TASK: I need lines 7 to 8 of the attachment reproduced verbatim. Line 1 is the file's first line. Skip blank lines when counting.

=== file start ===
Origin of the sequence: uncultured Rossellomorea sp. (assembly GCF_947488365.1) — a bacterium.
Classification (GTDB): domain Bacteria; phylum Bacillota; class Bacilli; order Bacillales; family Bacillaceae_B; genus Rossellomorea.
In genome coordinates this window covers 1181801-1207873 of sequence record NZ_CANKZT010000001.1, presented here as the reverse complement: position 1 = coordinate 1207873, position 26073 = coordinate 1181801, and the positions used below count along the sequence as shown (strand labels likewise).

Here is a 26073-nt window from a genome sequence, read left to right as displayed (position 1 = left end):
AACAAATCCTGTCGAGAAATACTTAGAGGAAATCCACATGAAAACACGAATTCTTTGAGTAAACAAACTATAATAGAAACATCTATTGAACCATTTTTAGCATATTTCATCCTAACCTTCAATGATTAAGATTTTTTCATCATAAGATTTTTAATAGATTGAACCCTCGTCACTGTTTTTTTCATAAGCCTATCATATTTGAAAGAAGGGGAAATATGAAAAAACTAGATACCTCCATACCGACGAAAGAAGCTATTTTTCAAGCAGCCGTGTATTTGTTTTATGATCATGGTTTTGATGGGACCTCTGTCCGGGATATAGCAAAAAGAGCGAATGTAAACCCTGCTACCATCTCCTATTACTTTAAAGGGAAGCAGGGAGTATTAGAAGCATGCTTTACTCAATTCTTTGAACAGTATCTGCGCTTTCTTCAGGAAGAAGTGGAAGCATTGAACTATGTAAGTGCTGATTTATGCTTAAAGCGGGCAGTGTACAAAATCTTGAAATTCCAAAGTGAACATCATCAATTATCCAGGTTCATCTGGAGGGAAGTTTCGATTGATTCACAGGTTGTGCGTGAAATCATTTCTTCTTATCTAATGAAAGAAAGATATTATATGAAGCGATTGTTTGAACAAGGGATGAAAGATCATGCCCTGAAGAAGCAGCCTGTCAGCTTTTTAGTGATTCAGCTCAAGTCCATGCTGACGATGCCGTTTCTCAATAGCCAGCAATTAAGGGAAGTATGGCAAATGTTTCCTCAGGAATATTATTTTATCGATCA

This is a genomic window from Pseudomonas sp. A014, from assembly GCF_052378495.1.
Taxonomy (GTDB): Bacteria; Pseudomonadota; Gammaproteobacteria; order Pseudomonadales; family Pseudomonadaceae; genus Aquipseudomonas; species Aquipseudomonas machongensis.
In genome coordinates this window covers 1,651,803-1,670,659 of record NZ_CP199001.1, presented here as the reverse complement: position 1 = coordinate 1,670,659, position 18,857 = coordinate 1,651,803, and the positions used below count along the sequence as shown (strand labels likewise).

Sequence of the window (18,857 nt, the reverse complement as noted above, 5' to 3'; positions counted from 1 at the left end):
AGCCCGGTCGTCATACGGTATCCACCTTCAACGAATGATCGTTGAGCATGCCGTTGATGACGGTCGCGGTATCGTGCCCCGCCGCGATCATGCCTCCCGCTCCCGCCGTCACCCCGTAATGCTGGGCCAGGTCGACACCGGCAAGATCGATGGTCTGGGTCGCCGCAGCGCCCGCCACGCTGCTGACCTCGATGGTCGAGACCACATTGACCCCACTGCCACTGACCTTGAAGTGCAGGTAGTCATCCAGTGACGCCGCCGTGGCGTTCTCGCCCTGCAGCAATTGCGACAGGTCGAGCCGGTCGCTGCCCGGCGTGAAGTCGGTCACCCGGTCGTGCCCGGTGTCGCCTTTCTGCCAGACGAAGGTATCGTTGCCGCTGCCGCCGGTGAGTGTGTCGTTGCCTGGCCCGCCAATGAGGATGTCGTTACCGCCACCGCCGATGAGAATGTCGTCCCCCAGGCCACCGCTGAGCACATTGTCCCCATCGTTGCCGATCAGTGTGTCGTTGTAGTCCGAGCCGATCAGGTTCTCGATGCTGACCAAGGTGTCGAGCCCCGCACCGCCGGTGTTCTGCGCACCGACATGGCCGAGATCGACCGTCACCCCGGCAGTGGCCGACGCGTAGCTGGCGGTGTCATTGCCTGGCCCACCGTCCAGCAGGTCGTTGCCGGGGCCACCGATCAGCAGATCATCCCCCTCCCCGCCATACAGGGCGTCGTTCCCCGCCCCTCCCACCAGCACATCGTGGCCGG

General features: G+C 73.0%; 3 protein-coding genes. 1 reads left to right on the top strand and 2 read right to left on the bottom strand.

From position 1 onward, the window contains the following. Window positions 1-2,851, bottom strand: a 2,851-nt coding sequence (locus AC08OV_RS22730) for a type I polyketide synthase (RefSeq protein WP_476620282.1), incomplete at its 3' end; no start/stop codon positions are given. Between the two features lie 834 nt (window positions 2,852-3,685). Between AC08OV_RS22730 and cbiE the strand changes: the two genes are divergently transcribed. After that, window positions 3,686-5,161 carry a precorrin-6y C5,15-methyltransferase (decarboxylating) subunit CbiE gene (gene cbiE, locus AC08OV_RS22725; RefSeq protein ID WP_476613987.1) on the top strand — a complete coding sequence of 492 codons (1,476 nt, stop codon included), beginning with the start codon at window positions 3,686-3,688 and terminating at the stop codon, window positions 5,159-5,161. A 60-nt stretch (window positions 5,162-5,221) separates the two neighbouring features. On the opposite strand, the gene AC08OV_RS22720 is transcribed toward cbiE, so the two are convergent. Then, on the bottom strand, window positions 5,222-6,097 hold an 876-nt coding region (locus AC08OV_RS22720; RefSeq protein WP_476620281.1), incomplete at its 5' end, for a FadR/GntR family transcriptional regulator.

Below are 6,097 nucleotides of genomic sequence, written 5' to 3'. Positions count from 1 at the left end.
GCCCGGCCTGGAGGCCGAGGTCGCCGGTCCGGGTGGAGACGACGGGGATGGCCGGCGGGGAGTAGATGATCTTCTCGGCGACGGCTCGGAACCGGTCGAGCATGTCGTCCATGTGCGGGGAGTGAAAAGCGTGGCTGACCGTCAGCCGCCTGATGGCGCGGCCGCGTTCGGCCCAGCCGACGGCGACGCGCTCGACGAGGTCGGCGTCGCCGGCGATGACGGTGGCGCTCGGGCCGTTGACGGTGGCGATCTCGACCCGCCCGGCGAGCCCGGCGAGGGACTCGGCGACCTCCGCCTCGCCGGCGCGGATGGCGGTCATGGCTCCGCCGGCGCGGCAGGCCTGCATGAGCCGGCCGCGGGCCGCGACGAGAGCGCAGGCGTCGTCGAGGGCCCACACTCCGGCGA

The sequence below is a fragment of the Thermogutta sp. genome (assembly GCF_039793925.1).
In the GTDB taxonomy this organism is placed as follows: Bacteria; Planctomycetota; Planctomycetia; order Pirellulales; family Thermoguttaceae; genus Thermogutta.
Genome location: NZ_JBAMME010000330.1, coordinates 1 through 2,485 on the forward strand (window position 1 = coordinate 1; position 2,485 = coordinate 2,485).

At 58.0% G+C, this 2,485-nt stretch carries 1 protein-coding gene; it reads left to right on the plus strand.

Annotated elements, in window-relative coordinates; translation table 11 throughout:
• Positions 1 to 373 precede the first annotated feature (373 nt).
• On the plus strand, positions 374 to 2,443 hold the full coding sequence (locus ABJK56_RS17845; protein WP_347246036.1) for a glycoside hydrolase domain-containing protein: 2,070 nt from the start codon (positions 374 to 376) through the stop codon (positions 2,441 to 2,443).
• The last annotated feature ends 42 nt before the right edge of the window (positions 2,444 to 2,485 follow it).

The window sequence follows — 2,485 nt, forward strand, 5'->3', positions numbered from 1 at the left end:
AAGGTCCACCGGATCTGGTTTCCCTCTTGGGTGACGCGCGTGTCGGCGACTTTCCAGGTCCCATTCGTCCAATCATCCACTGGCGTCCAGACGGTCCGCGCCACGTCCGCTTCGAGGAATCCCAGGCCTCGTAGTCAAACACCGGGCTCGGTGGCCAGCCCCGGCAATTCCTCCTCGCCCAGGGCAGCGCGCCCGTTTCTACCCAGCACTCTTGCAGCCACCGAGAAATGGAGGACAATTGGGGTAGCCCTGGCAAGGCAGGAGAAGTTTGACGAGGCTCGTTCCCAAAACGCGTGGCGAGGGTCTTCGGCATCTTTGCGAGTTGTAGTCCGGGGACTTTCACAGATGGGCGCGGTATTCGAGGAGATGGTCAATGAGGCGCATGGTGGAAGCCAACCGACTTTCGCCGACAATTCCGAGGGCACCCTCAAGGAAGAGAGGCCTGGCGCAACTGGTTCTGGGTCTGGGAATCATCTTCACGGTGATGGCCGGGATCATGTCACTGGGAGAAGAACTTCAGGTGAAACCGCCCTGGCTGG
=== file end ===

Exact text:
Taxonomy (GTDB): Bacteria; Pseudomonadota; Gammaproteobacteria; order Pseudomonadales; family Pseudomonadaceae; genus Aquipseudomonas; species Aquipseudomonas machongensis.
In genome coordinates this window covers 1,651,803-1,670,659 of record NZ_CP199001.1, presented here as the reverse complement: position 1 = coordinate 1,670,659, position 18,857 = coordinate 1,651,803, and the positions used below count along the sequence as shown (strand labels likewise).